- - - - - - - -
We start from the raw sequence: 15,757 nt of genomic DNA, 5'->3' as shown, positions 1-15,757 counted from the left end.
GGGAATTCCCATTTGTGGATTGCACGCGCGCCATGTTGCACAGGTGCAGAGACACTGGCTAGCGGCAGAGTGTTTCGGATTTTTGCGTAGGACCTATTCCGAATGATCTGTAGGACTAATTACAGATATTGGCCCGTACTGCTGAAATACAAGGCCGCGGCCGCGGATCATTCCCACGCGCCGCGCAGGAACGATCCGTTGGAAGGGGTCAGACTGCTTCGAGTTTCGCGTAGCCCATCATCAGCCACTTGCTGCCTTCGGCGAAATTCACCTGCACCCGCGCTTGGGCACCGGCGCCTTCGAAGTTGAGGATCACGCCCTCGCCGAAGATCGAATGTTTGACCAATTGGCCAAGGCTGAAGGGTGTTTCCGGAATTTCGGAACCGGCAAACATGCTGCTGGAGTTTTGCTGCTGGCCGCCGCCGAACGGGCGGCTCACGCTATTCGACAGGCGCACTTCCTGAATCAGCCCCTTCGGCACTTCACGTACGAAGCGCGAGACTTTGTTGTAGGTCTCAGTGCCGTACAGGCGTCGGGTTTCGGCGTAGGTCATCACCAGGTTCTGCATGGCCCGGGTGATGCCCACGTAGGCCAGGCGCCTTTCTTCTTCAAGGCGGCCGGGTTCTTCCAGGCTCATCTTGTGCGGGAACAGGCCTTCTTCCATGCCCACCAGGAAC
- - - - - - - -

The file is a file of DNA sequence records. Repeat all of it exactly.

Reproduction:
We start from the raw sequence: 15,757 nt of genomic DNA, 5'->3' as shown, positions 1-15,757 counted from the left end.
GGGAATTCCCATTTGTGGATTGCACGCGCGCCATGTTGCACAGGTGCAGAGACACTGGCTAGCGGCAGAGTGTTTCGGATTTTTGCGTAGGACCTATTCCGAATGATCTGTAGGACTAATTACAGATATTGGCCCGTACTGCTGAAATACAAGGCCGCGGCCGCGGATCATTCCCACGCGCCGCGCAGGAACGATCCGTTGGAAGGGGTCAGACTGCTTCGAGTTTCGCGTAGCCCATCATCAGCCACTTGCTGCCTTCGGCGAAATTCACCTGCACCCGCGCTTGGGCACCGGCGCCTTCGAAGTTGAGGATCACGCCCTCGCCGAAGATCGAATGTTTGACCAATTGGCCAAGGCTGAAGGGTGTTTCCGGAATTTCGGAACCGGCAAACATGCTGCTGGAGTTTTGCTGCTGGCCGCCGCCGAACGGGCGGCTCACGCTATTCGACAGGCGCACTTCCTGAATCAGCCCCTTCGGCACTTCACGTACGAAGCGCGAGACTTTGTTGTAGGTCTCAGTGCCGTACAGGCGTCGGGTTTCGGCGTAGGTCATCACCAGGTTCTGCATGGCCCGGGTGATGCCCACGTAGGCCAGGCGCCTTTCTTCTTCAAGGCGGCCGGGTTCTTCCAGGCTCATCTTGTGCGGGAACAGGCCTTCTTCCATGCCCACCAGGAAC